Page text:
Leonard Cohen

 

A Session With Poet Cohen by Jon Whyte et al. The Gateway: December 2, 1966 (The Gateway is the student newspaper of The University of Alberta). Photo Credit: Henry Sotheran Ltd.

David Was asks Leonard Cohen “if Buddhism or amphetamines would be more efficacious when it came time to squeeze out a new album’s worth of songs.”

 

David Was: Leonard confessed to using his Zen practice to alleviate a “sense of despair” that he’d always had, but also to find his voice again, to fuel another bout with the muse. When I was going through a serious episode of writer’s block, I asked him if Buddhism or amphetamines would be more efficacious when it came time to squeeze out a new album’s worth of songs. 

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Speed is incredibly useful when you are at a loss for lyrical inspiration. But I warn you: you will have to be prepared to have a nervous breakdown in your fifties, as happened to me.quotedown2

Leonard Cohen

 

David Was: I polished off my tequila and cranberry and thanked him for his sage advice.

Leonard Cohen Smiles Down on Us From the ‘Tower of Song’ by David Weiss (Newsweek: Nov 11, 2016). David Weiss aka David Was founded, along With his stage-brother Don Was, the pop group Was (Not Was). The tequila and cranberry drink David Was polished off was a Red Needle, a  cocktail concocted by Mr Cohen.

: Leonard commented with some frequency on the use of stimulants such as amphetamine and Ritalin in dealing with his depression. A summary of Leonard Cohen’s depression, its treatment, and its disappearance is available at Leonard Cohen’s Depression, Its (Failed) Medical Treatment, & Its Resolution. Leonard also, however, gave accounts of using speed during some creative endeavors such as Beautiful Losers (see The Miracle Of The Storks: Leonard Cohen Talks About His Breakdown & Recovery After Writing Beautiful Losers) and Death Of A Ladies’ Man.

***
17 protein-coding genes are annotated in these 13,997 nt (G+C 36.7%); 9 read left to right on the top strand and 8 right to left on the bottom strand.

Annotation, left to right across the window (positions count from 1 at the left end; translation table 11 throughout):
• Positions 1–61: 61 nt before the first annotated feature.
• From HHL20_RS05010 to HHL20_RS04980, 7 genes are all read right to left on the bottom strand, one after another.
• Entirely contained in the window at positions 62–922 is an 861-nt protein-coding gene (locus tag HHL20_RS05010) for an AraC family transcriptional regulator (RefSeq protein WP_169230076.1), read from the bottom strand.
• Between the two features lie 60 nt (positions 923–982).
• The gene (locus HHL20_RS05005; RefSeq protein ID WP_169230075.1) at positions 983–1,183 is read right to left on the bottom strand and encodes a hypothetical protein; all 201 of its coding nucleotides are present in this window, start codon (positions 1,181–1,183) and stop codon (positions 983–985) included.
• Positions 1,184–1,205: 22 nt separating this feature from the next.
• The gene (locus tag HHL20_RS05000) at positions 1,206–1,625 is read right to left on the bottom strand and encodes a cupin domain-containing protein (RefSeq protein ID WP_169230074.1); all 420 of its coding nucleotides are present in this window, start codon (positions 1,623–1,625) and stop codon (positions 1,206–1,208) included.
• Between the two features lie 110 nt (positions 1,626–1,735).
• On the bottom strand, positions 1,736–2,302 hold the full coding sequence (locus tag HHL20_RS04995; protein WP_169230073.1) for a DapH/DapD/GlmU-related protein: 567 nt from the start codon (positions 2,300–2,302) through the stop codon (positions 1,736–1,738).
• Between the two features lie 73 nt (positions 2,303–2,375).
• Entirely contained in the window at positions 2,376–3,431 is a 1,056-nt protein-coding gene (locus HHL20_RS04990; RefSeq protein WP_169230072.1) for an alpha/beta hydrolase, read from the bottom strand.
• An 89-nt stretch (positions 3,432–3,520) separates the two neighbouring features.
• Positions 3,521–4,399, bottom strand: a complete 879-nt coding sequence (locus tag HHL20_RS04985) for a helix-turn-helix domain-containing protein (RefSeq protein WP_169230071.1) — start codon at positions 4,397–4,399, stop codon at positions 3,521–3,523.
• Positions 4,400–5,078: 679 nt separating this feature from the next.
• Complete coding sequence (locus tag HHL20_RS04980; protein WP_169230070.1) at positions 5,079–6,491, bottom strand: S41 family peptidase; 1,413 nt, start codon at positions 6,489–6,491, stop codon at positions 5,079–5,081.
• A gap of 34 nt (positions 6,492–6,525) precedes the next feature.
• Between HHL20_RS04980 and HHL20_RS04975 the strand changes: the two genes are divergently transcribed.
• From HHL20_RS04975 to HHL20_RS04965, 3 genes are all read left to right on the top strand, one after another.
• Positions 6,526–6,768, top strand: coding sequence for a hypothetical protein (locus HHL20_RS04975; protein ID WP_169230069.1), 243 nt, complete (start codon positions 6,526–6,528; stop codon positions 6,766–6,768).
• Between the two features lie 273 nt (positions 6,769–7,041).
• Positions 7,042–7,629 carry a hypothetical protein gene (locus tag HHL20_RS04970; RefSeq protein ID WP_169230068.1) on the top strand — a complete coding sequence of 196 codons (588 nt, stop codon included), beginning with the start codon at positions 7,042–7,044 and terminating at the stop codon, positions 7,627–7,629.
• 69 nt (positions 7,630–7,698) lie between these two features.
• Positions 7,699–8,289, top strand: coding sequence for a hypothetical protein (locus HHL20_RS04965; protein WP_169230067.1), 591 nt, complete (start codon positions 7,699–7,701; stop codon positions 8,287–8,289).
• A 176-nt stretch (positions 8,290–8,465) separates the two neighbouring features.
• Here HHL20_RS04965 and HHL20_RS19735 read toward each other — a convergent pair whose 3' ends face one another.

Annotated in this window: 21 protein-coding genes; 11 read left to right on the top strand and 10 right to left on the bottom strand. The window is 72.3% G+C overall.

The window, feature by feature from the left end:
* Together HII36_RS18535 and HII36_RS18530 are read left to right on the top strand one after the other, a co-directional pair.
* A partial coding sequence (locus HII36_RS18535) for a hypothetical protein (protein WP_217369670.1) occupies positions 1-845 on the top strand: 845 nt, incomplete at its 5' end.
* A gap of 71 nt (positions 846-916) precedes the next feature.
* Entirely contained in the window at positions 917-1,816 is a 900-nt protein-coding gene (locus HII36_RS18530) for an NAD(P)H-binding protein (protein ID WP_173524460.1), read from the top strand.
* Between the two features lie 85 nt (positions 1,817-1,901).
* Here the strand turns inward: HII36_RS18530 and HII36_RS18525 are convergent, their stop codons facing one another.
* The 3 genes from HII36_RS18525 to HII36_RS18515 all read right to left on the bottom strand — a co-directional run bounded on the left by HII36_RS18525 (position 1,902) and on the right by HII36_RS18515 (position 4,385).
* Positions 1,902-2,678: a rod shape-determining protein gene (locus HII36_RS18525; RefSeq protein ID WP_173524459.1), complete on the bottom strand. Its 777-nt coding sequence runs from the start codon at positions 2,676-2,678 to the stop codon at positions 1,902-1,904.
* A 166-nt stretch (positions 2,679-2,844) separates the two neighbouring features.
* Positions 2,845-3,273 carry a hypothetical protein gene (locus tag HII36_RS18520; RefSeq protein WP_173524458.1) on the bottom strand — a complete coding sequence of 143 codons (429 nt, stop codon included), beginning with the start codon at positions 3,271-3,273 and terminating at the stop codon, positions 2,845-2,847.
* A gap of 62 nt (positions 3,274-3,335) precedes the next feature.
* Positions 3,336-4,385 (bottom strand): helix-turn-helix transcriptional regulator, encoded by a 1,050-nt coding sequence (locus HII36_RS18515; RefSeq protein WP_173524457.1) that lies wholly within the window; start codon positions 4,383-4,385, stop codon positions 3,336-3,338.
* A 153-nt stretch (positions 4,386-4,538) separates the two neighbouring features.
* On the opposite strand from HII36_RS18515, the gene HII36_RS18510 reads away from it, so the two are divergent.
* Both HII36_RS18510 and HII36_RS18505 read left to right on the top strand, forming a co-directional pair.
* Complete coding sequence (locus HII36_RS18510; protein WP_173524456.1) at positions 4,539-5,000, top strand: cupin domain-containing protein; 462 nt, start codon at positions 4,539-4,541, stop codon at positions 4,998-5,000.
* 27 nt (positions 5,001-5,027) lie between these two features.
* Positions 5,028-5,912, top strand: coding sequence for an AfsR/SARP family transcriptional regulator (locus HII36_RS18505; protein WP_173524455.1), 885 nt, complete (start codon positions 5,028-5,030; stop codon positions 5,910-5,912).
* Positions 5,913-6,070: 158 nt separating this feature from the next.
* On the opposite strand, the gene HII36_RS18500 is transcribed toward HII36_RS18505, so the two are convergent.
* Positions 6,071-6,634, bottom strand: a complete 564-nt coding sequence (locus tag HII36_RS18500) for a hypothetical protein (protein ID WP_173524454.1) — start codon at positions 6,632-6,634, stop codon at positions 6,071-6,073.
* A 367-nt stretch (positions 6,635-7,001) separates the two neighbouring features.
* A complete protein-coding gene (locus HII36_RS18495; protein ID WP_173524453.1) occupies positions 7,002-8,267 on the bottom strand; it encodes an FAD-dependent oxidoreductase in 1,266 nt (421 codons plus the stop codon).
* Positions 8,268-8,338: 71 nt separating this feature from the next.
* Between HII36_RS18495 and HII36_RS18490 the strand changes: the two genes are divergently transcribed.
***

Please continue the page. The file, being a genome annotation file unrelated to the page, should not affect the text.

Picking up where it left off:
Leonard Cohen On Songwriting “I tend to feel more like a worker… with little things to do. And I find it takes tremendous amounts of concentration and energy just to get those little things done.”

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Cohen denies any grand mission behind his work. Refusing gambits that might lead toward aesthetic theorizing, he talks only nuts and bolts. “I tend to feel more like a worker – a cabinet maker or something – with little things to do. And I find it takes tremendous amounts of concentration and energy just to get those little things done.

From Conversations from a Room by Tom Chaffin. Canadian Forum: August/September 1983. Photo by Lorca Cohen.

“All the personages or the characters in the songs [are] part of the same landscape, the interior landscape” Leonard Cohen